Brenda Chaney made her first trip to the Ohio Reformatory for Women in 1978. She was a teaching assistant at Ohio State to a professor instructing a class about prisons in the United States.
Forty years later, she has found a continued purpose inside its walls.
“It’s an entirely different place,” Chaney said. “When I was here for the first time, there were no fences around, there was no barbed wire, it was totally different.”
The outside of the ORW has changed, and so has what happens on the inside.
Now a senior lecturer in sociology at Ohio State, Chaney is an instructor for the Inside-Out Prison Exchange Program, a program that brings “outside” students from surrounding colleges together with “inside” students currently serving time in correctional facilities for a collaborative-learning environment.
“The real reason that I was attracted to this program is because I think who ends up in prison and who doesn’t is largely determined by the family they grew up in and the neighborhood they grew up in when none of us get to choose that,” Chaney said. “If my students learn anything at all it should be that they’re not different from each other.”
The program aims to create two-way discussions about issues such as crime, justice and other social concerns by having students work together.
To date, Inside-Out has reached 45 states and expanded overseas to 10 additional countries with more than 800 trained instructors teaching courses ranging from criminology to philosophy. More than 30,000 students have taken an Inside-Out class, and there are now 20 instructors teaching the program at universities throughout Ohio.
On Saturday, more than 70 people filed into the chapel of ORW, with large carts of donated Bibles lining the walls of the entryway, a large wood cross hovering over the room, and chairs arranged in a large circle.
The place of worship transformed into an integrated space for Inside-Out Ohio’s annual meeting where inmates, Ohio State students and leaders in the program had an open dialogue about prison reform, the re-entry process and issues specific to incarcerated women.
Outside the chapel, a few of the insider students were selling ornate, hand-crafted jewelry and pens on a fold-out table for a program that raises money to help cover the costs for inmates re-entering society.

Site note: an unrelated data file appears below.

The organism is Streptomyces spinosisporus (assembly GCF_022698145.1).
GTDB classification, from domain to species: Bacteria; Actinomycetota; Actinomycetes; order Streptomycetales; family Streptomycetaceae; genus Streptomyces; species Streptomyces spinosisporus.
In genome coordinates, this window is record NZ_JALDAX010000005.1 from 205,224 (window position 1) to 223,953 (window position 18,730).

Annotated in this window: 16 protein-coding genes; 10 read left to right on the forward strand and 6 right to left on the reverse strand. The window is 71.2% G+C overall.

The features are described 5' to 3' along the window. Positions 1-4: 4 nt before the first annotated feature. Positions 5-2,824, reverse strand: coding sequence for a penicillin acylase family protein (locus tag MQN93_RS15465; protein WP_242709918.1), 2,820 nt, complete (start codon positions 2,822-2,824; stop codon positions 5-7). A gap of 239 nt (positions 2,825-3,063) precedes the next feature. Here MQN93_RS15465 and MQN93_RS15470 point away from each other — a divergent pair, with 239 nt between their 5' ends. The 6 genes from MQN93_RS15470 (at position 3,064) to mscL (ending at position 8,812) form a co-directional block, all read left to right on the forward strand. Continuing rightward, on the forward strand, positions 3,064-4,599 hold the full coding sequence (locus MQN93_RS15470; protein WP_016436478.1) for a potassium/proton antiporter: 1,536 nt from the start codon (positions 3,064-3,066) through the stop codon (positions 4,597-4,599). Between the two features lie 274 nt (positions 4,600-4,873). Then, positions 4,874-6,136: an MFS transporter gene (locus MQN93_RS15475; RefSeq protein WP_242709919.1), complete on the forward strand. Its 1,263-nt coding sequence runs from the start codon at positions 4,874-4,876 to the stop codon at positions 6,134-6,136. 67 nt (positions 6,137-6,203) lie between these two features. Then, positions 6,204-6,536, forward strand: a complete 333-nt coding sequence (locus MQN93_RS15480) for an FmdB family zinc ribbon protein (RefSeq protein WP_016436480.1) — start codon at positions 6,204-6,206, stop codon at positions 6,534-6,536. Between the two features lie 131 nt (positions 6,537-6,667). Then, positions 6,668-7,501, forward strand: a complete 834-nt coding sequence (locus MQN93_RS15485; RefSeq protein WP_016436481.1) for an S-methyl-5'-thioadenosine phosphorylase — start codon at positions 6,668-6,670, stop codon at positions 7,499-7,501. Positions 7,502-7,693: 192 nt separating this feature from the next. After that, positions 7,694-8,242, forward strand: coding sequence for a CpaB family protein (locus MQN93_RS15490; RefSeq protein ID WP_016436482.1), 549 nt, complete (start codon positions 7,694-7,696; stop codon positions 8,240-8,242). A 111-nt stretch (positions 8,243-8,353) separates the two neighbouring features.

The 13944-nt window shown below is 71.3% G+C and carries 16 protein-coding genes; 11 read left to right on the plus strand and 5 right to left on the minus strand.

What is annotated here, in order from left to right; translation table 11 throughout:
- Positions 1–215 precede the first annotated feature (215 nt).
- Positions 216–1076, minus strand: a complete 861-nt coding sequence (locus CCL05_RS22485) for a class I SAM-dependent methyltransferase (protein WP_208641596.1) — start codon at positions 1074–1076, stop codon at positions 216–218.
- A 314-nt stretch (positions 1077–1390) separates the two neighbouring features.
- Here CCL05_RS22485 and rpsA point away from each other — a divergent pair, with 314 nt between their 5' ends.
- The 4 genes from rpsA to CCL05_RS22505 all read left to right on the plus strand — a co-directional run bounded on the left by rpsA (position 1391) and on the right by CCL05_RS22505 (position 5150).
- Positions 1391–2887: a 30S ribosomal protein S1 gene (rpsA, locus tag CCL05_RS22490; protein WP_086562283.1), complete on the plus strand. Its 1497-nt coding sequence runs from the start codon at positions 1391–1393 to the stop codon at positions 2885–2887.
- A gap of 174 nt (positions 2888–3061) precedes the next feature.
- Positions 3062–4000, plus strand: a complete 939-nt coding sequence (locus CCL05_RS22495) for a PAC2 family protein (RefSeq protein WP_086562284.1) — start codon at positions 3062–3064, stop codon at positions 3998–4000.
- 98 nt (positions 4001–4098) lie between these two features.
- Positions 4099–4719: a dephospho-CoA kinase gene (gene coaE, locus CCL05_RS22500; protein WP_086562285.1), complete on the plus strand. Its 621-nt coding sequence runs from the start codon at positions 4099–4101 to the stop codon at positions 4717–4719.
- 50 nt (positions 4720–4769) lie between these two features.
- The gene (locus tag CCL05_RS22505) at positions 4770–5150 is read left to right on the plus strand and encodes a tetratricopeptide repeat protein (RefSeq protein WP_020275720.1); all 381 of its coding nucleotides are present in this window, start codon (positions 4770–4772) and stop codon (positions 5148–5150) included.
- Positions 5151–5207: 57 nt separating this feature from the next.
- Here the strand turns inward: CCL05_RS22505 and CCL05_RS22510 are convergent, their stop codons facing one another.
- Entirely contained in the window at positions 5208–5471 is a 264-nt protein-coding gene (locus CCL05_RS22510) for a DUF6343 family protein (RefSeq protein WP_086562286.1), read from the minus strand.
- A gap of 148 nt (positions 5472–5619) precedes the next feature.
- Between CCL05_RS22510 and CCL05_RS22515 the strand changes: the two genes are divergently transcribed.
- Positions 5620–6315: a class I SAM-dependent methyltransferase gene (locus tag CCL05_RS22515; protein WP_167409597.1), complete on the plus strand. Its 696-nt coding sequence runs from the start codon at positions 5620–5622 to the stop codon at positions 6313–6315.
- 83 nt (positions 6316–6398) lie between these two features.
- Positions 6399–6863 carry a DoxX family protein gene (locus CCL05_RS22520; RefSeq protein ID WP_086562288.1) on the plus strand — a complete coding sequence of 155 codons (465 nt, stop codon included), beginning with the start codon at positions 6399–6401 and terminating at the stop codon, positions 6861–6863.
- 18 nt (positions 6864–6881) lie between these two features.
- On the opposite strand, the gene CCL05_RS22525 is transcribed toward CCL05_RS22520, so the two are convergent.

A 28-year-old insider student, who studied globalization with Chaney every Wednesday during Spring Semester of 2017, now participates in a burgeoning “think tank” group, which focuses on crime, justice and related social concerns.
The student, who cannot be identified by name for legal reasons, said the program has given her a purpose and allowed her to take charge of her future. Since joining Inside-Out, she has used her experience in the program to pay it forward at ORW. She now tutors other women at the institution in literacy.
Surrounded by her classmates, she nervously presented about her experience with the new think tank program at ORW and how other institutions could implement their own.
She has eight months of her sentence left and is looking forward to using the tools she’s been given to move forward to the next phase of her life.
“It’s a long process and no one is going to do it for you,” she said. “They can guide you but at the end of the day it is up to you to do the work.”
The event brought new ideas into the discussion about helping people who spent time in prison re-enter society, the disparity in criminology research focused on women and helping reformed citizens in rural communities with the specific challenges they face.
Former insider student Terry Green spoke at length about the difficulty of the re-entry process, especially for people who do not have a solid support system.
“Re-entry, for me, is every day,” Green said. “It’s a battle, I know that, but it’s worth it. You have to choose the life you want each day.”
Green was incarcerated from 2009 to 2013 and took initiative with his education while he was behind bars. Within 90 days of entering prison he had earned his GED, and within six months he was taking classes for college credit. He took his first Inside-Out course in 2011.
Green plans to become the first former insider student to become an instructor for Inside-Out. He plans on teaching a class on entrepreneurship in the spring of 2019 while also running a nonprofit social-justice consulting firm, “Think, Make, Live,” that helps individuals involved in the criminal justice system.
For some students, the meeting marked an end to their time with Inside-Out.
Chloe Knoell, a fourth-year in pharmacy, has been a student involved with Inside-Out since her freshman year when she took Chaney’s globalization class. She has stayed involved in book groups and developing the think tank for the past three years.
“This is a really unique learning opportunity that you can’t really get in any other more conventional classroom setting,” Knoell said. “[It] has been really valuable.”
Everyone, but especially the insider students, has made her want to be an advocate for former offenders and prison reform, Knoell said. Despite this program not aiding her pharmacy degree, she said she could not have imagined her time at Ohio State any other way.
“Inmates, because they’re painted in the media and regular society as being monsters when in reality they are people who, granted, have made a few mistakes in their time, but especially the women I’ve met in this class are people really actively trying to better themselves and work on successfully re-entering society when they’re able to,” Knoell said.
The event concluded with everyone taking a moment to thank Chaney for her constant support of the program that she unknowingly became woven into on her first visit 40 years ago.
“Every semester that I’m here somebody says to me that they learn more about themselves and about the other group than they did before and that’s the purpose,” Chaney said. “That’s why we’re here, to learn about other people.”